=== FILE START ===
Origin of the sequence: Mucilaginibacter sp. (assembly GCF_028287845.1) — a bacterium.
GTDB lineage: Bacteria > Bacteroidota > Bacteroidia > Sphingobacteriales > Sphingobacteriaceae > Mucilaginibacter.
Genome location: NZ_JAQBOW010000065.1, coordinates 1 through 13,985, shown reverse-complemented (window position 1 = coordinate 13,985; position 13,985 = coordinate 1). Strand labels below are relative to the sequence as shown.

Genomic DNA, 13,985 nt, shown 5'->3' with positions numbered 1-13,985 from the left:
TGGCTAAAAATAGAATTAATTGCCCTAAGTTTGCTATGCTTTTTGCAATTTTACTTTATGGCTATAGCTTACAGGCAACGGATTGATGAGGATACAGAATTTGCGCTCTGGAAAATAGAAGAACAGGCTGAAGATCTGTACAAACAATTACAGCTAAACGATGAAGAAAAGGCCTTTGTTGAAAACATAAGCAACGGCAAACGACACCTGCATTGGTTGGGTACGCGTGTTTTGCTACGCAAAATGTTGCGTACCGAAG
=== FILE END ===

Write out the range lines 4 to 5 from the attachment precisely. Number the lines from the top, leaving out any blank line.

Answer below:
Genomic DNA, 13,985 nt, shown 5'->3' with positions numbered 1-13,985 from the left:
TGGCTAAAAATAGAATTAATTGCCCTAAGTTTGCTATGCTTTTTGCAATTTTACTTTATGGCTATAGCTTACAGGCAACGGATTGATGAGGATACAGAATTTGCGCTCTGGAAAATAGAAGAACAGGCTGAAGATCTGTACAAACAATTACAGCTAAACGATGAAGAAAAGGCCTTTGTTGAAAACATAAGCAACGGCAAACGACACCTGCATTGGTTGGGTACGCGTGTTTTGCTACGCAAAATGTTGCGTACCGAAG